Major advances in genomics and informatics over the past several years have resulted in individual research projects producing enormous amounts of data. In particular, genomic data from large population and clinical cohorts, coupled with extensive health and lifestyle data, have the potential to generate critical biological insights into human health and novel determinants of disease. These technological developments have emerged as a new challenge for researchers because advances in genomics will be made (or limited) by bioinformatics analytical capacity and the ability to store and analyze data in new and more sophisticated ways.
The Canadian Data Integration Centre was established to help translate the biological research insights into tangible improvements for patients with cancer and chronic disease. Genome Canada recently renewed its commitment to the Canadian Data Integration Centre (CDIC), with a $6.4 million investment to establish a Genome Canada’s Genome Technology Platforms. Housed at the Ontario Institute for Cancer Research (OICR), the CDIC offers opportunities for cutting-edge pan-disease health research and big data analytical approaches.
As Canada’s first public site to offer third generation bioinformatics and genomics tools to support both functional and clinical genomics, the CDIC has emerged as a tried-and-tested solution for challenges faced in the application and management of advanced sequencing technologies, pathology and biospecimen handling, genomics, and data integration. This is evidenced by the platform supporting large-scale health and research initiatives such as the International Cancer Genome Consortium and Canada’s largest population cohort and precision health program, the Canadian Partnership for Tomorrow Project.
The CDIC is led by Dr. Philip Awadalla (Director of the CDIC and CPTP), and co-investigators Lincoln Stein, Jared Simpson, Vincent Ferretti and John Bartlett, bringing together a team of international experts on the collection, harmonization and publication of genomic and phenomic data. Together, they are able to provide the full breadth of support for projects ranging from the initial design, collection and analysis of complex data, through to the development of integrated data portals to facilitate data sharing and the translation of research findings into tangible health outcomes. The CDIC provides client-oriented access services that are customizable to diverse research areas, such as genomics, epigenetics and population level studies, in addition to supporting biopharmaceutical initiatives in biomarkers discovery, drug development and repurposing. Having supported some of the world’s largest programs in data analysis and hosting, including the NCI Cancer Genomic Data Commons and the Pan-Cancer Analysis of Whole Genomes Consortium, the platform has been established as an international leader in genomics, informatics, and translational research.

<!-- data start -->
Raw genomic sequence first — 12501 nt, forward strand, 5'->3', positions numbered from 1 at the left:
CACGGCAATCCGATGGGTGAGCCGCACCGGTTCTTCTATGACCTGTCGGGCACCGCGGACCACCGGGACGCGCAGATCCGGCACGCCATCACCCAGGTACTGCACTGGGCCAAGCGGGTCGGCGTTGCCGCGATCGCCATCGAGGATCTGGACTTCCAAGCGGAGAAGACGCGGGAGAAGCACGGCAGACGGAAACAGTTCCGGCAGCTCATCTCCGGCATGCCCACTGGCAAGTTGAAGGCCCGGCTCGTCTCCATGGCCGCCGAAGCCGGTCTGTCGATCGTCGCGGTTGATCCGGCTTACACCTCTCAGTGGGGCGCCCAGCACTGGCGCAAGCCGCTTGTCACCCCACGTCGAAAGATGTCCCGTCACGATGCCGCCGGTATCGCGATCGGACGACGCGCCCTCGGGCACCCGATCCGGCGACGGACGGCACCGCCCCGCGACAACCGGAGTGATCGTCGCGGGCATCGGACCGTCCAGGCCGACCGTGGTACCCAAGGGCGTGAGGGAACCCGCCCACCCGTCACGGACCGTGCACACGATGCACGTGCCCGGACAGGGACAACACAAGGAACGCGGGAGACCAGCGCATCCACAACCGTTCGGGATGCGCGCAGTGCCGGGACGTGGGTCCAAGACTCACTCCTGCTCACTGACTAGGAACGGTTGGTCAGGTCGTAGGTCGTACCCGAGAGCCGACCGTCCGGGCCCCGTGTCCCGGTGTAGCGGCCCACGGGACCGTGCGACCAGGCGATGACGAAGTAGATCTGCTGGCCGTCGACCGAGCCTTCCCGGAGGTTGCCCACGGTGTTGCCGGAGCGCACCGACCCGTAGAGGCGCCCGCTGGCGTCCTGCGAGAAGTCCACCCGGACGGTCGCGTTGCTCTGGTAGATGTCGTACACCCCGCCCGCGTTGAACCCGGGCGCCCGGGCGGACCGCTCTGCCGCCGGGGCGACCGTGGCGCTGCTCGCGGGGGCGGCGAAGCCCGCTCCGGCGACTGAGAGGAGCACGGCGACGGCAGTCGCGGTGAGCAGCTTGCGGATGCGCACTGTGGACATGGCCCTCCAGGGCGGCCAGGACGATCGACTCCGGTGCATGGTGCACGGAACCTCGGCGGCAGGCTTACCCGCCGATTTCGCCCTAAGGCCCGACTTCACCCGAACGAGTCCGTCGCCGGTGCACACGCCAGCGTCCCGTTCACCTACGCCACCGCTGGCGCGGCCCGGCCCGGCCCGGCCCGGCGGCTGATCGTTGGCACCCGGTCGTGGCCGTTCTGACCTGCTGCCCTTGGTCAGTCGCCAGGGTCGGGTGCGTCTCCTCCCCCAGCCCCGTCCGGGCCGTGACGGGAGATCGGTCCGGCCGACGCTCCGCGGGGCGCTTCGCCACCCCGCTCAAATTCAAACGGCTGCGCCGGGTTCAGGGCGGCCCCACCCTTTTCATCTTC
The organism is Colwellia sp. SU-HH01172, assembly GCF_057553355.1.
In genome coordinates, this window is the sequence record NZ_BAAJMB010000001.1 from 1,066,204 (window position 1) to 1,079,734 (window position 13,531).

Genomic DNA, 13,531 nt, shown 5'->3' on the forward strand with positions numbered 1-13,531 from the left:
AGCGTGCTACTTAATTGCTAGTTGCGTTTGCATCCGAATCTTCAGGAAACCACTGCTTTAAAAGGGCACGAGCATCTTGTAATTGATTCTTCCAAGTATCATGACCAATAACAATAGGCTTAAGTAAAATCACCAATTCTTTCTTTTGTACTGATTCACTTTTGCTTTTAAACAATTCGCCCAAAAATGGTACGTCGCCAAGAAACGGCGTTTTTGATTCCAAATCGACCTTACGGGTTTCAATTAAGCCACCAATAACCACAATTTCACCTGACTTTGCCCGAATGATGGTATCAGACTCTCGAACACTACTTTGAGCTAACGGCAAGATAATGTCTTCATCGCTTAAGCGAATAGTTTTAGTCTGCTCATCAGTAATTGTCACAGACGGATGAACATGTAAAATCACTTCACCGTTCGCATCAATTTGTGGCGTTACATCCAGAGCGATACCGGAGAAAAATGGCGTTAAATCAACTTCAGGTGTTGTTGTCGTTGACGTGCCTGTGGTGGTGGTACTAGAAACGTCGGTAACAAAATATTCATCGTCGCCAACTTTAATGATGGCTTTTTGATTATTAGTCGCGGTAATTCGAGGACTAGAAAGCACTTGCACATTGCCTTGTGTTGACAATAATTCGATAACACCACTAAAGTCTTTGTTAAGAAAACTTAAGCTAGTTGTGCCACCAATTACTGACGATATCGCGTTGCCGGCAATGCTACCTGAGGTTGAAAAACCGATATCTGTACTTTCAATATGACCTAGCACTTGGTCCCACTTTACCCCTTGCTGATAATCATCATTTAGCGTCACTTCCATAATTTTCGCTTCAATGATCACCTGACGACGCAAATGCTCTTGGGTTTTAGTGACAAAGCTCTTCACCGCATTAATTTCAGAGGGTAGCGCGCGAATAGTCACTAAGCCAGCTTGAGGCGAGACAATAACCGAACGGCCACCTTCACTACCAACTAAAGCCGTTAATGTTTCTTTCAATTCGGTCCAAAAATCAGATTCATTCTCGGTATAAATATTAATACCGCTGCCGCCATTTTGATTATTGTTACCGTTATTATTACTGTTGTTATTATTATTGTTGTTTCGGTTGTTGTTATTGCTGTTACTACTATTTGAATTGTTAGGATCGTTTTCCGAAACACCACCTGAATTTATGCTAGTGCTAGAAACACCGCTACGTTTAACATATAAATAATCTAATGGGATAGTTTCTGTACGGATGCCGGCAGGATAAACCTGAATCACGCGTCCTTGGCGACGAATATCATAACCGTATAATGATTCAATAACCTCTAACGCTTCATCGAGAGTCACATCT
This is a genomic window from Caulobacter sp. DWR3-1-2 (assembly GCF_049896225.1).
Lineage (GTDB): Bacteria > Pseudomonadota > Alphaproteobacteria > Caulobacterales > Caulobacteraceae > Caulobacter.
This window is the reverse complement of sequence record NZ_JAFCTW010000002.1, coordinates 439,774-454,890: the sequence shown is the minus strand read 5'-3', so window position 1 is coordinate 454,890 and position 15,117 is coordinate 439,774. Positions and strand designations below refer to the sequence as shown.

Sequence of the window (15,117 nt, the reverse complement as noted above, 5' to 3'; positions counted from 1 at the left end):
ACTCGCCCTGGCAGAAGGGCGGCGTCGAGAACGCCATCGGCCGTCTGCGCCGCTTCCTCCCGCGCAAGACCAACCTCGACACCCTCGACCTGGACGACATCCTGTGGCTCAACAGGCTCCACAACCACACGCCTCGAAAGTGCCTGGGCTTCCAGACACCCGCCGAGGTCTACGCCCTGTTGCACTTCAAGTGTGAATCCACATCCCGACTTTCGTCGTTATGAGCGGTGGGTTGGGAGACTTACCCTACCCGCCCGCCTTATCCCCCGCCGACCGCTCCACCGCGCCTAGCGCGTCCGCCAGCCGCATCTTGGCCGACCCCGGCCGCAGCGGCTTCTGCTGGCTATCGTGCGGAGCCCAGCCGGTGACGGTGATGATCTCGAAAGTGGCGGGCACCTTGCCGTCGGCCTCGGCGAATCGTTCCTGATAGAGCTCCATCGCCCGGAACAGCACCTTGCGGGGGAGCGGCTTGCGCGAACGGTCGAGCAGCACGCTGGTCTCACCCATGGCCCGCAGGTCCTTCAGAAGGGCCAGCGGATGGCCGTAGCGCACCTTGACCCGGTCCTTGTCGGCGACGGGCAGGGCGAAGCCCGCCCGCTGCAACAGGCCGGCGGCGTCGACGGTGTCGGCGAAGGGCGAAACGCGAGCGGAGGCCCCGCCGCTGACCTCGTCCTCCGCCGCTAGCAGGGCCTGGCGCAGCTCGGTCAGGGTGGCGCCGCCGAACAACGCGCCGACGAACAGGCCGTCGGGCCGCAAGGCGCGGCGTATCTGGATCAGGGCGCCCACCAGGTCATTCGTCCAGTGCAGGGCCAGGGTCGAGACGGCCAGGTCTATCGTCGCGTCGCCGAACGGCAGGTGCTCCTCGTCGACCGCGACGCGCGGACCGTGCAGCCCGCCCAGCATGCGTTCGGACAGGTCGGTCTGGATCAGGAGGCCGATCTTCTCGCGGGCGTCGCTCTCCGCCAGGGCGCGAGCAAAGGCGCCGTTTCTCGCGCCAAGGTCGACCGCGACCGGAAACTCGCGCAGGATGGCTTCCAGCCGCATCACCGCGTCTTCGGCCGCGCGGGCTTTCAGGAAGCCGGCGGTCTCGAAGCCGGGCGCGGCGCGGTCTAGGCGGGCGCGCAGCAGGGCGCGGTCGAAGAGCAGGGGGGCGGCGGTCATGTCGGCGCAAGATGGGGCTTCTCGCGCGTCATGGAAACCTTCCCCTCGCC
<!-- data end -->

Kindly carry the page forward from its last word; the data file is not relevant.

To date, the CDIC has attracted more than $87 million in grants and generated $14 million in service revenue through providing bespoke support for local and international projects. This has culminated in numerous high-impact publications in Nature, Science and Nature family journals, including a recent study featured in Nature Communications, and highlighted in the Globe and Mail, showing that environmental exposures are more determinant of respiratory health outcomes than inherited genetics.
The investment through Ontario Genomics will support the expansion of the CDIC’s services to include the genomic infrastructure supported by OICR’s Genome Technologies and Diagnostics teams. The informatics and bio-computing core at the CDIC is currently the largest academic cancer informatics program in Canada, offering real-time, long-read PromethION direct sequencing technology, Chromium 10X single cell library preparation and is proudly home to the first operational NovaSeq in Ontario. This allows the CDIC to equip researchers and industry clients alike with state-of-the-art software and analytical tools to interrogate the underlying causes of complex diseases. As CDIC researchers help to facilitate a new era of Canadian-led genomics and informatics research projects, they will develop novel technologies and methodologies for long-read sequencing, facilitate the development and clinical roll-out of therapeutic biomarkers and streamline the translation of research innovations to the clinical context. With this renewed commitment from Genome Canada, the CDIC looks forward to supporting national and international efforts to better combat cancer, chronic and infectious disease.